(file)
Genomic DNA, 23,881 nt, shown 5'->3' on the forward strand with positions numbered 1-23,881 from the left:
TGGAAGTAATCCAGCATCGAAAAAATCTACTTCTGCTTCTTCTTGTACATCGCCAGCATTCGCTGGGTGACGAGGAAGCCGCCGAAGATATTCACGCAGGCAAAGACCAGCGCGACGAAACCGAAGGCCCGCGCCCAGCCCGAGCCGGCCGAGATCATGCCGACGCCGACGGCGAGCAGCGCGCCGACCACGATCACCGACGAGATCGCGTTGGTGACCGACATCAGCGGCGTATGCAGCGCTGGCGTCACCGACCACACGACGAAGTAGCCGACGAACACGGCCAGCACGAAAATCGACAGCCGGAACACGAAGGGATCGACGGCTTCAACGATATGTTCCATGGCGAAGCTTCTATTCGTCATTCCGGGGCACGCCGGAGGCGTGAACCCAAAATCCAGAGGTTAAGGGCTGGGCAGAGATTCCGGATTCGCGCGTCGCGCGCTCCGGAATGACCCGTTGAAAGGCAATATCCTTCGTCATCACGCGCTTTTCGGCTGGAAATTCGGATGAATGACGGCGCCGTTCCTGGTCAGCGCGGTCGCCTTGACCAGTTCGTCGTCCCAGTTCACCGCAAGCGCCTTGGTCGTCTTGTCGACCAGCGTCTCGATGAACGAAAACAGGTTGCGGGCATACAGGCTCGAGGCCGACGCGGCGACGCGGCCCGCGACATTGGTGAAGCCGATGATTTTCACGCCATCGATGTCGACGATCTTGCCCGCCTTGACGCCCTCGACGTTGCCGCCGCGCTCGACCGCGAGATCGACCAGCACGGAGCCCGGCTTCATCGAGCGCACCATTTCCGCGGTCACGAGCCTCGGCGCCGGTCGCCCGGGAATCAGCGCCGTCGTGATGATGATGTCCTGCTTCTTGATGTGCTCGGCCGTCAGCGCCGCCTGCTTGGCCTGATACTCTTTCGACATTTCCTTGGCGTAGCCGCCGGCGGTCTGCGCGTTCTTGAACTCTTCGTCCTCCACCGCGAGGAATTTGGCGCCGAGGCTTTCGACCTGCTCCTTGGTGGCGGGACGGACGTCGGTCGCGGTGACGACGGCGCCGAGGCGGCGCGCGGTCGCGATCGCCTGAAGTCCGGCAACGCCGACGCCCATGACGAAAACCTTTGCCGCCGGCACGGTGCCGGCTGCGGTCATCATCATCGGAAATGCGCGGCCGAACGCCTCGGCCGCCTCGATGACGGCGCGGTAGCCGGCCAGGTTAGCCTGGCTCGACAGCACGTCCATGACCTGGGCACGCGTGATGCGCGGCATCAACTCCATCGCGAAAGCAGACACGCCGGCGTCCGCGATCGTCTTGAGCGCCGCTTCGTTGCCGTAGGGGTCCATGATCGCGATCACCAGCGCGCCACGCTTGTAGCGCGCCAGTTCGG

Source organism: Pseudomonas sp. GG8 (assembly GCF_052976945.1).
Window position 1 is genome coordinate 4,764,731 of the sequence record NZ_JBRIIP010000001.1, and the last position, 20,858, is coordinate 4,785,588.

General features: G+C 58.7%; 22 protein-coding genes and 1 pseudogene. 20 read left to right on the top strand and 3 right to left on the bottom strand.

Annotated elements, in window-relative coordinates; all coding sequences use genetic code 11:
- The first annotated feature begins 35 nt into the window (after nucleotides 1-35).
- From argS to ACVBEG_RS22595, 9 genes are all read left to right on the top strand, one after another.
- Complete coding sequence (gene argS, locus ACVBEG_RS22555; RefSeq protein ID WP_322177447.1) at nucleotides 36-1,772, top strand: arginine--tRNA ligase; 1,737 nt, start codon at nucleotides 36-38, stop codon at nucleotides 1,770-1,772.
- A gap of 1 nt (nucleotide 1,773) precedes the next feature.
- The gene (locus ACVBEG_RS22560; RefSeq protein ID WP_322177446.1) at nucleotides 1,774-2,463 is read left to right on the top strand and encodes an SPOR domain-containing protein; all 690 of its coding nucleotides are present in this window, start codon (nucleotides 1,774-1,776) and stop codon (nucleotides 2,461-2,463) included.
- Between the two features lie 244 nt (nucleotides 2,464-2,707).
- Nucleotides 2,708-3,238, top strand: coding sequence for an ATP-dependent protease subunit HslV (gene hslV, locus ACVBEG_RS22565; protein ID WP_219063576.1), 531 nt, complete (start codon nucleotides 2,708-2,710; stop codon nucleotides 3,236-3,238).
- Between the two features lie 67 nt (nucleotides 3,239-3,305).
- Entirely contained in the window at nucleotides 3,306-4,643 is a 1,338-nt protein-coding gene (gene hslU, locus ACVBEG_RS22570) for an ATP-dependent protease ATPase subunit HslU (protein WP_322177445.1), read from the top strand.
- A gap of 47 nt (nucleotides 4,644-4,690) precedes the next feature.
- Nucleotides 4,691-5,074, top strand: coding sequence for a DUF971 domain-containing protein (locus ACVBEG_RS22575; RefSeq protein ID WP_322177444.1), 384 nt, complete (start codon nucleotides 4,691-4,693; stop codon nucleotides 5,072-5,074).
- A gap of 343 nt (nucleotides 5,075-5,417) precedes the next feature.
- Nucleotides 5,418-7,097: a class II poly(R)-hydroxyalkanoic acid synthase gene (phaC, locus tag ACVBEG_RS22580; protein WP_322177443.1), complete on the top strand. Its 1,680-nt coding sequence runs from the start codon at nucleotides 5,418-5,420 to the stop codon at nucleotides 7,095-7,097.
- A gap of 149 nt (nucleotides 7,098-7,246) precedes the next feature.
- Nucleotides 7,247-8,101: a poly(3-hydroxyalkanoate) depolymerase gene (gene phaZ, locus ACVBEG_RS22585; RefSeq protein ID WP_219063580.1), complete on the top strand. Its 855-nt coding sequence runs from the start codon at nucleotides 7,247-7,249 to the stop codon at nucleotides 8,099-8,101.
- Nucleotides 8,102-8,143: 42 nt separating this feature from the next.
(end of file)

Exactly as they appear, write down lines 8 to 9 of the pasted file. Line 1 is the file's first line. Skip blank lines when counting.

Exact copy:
- From argS to ACVBEG_RS22595, 9 genes are all read left to right on the top strand, one after another.
- Complete coding sequence (gene argS, locus ACVBEG_RS22555; RefSeq protein ID WP_322177447.1) at nucleotides 36-1,772, top strand: arginine--tRNA ligase; 1,737 nt, start codon at nucleotides 36-38, stop codon at nucleotides 1,770-1,772.